Publications and newsletters
30. 8. 2018
The protection of personal data under the General Data Protection Regulation (“GDPR”) in the field of clinical trials is an extensively-discussed topic, even more so in the absence of a specific statutory provision, or at least a relevant methodology in this respect. The Czech State Institute for Drug Control (“SUKL”) has recently issued a GDPR-related notice to sponsors of clinical trials, advising them not to submit documents concerning the processing and protection of personal data together with the application for authorisation / notification of clinical trials. Despite that notice, however, there still remain multiple unanswered questions in this respect, concerning in particular the legal basis for, and a more detailed legal definition of, transfers of personal data of the clinical trial subjects between the investigators and the sponsor
SUKL notice to clinical trial sponsors
SUKL published a notice1 on its website on 30 July 2018, advising sponsors not to submit documents concerning the processing and protection of personal data together with the application for authorisation / notification of clinical trial. SUKL will not review and assess such documents.
Documents pertaining to the processing and protection of personal data should be submitted to the ethics committees and data subjects as separate documents. In addition, it is also necessary to separately submit to the ethics committees a declaration stating that in data transfers, personal data protection required by the GDPR will be ensured. However, the ethics committees will not give any opinion regarding those documents.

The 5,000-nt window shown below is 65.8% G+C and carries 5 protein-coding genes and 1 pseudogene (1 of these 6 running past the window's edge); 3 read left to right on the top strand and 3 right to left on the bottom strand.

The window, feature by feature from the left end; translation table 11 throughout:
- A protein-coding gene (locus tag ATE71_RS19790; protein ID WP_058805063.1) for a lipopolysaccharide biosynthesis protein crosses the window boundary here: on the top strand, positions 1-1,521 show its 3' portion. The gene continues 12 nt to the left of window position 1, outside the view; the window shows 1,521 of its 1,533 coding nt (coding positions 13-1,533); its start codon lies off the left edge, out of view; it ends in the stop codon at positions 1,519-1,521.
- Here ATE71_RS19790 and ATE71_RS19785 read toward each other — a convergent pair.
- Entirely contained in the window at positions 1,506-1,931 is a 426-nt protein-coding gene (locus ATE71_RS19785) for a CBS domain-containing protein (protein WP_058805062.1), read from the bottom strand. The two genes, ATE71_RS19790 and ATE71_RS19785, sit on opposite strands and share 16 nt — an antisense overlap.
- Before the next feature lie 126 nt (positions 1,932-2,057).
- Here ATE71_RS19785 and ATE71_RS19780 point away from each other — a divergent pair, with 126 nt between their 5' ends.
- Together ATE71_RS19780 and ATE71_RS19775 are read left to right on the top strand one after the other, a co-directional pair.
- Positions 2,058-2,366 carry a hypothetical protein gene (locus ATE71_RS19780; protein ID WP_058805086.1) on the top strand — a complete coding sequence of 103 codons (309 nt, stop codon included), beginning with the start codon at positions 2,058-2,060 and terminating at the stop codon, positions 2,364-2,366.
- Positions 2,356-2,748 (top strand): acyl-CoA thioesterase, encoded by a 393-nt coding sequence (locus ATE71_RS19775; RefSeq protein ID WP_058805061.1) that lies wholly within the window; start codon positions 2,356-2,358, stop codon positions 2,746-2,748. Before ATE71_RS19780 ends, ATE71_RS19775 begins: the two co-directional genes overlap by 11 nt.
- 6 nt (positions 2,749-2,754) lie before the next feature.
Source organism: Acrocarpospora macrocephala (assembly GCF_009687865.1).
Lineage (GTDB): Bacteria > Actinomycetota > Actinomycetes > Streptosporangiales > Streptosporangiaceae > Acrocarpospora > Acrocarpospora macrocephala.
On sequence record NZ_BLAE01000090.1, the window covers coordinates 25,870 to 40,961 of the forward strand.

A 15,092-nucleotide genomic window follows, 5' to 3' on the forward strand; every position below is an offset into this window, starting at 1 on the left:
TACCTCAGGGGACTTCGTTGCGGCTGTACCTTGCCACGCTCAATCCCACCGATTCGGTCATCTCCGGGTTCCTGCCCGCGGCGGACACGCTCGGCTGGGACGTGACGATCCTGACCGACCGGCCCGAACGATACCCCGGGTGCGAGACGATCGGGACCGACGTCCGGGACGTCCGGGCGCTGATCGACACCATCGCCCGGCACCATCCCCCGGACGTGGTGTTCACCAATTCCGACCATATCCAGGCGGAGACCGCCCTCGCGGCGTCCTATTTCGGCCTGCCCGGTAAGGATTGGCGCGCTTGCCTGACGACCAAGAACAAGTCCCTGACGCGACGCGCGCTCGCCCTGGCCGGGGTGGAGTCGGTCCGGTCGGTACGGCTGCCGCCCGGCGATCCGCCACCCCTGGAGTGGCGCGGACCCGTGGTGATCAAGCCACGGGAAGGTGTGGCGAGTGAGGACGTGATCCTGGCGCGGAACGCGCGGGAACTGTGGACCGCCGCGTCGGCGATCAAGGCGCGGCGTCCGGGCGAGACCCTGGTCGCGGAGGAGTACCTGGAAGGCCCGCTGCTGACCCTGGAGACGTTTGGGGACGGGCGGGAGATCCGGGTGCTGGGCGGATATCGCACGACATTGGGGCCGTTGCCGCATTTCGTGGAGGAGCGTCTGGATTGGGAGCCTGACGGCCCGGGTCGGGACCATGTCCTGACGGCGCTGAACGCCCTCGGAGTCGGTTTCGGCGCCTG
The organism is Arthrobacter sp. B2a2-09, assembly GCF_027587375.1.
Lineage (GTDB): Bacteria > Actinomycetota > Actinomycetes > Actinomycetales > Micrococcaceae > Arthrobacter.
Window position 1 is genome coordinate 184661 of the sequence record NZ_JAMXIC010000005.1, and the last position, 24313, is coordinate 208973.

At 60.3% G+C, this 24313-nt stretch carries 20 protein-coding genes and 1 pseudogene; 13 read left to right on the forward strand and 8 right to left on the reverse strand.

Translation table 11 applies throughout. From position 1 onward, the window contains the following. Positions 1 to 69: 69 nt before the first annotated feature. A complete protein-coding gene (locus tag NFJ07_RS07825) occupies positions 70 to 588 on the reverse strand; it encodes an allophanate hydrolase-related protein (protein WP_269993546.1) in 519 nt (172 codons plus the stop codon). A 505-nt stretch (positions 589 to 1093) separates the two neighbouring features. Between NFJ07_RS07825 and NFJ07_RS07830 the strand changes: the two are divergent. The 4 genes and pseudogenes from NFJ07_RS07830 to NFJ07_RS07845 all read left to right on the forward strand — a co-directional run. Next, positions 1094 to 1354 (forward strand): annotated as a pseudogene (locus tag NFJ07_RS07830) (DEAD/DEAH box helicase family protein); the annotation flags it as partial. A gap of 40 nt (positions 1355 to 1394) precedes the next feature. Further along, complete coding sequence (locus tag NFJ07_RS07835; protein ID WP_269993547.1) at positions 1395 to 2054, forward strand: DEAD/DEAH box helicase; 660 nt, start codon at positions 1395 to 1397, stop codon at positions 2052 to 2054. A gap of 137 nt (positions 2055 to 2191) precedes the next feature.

The notice in the context of the opinion statement of the Office for Personal Data Protection
The Czech Office for Personal Data Protection (“UOOU”) published its opinion on this matter in May 2018 to the effect that “it is not permissible to mix a consent with the conduct of a clinical study in patients or healthy volunteers and a consent with personal data processing”, and that the processing of personal data under applicable legislation is a responsibility of the controller.
As far as the possibility, within a clinical trial, of processing personal data without the data subject’s consent for scientific purposes (cf. Art. 9(2)(j) GDPR) is concerned, UOOU merely states on its website that this question has not been fully answered yet, and refers to the upcoming adaptive legislation (i.e. the proposed Bill on data processing currently being discussed by the Czech Parliament) which should offer clear answers.
Legal basis for processing
SUKL states on its website that the content of the trial subject’s consent to personal data processing is irrelevant for good clinical practice (GCP); what is relevant, however, is the fact that information about the legal basis for processing has been provided to the trial subject. Nevertheless, SUKL also states on its website that the lawfulness of processing is likely to be based particularly on Art. 6(1)(c), (e) or (f) GDPR (compliance with a legal obligation, performance of a task carried out in the public interest, or for the purposes of legitimate interests, where general processing of personal data is concerned), in conjunction with Art. 9(2)(i) or (j) GDPR (processing of personal data is necessary for reasons of public interest in the area of public health, or for scientific purposes, where processing of special categories of personal data is concerned).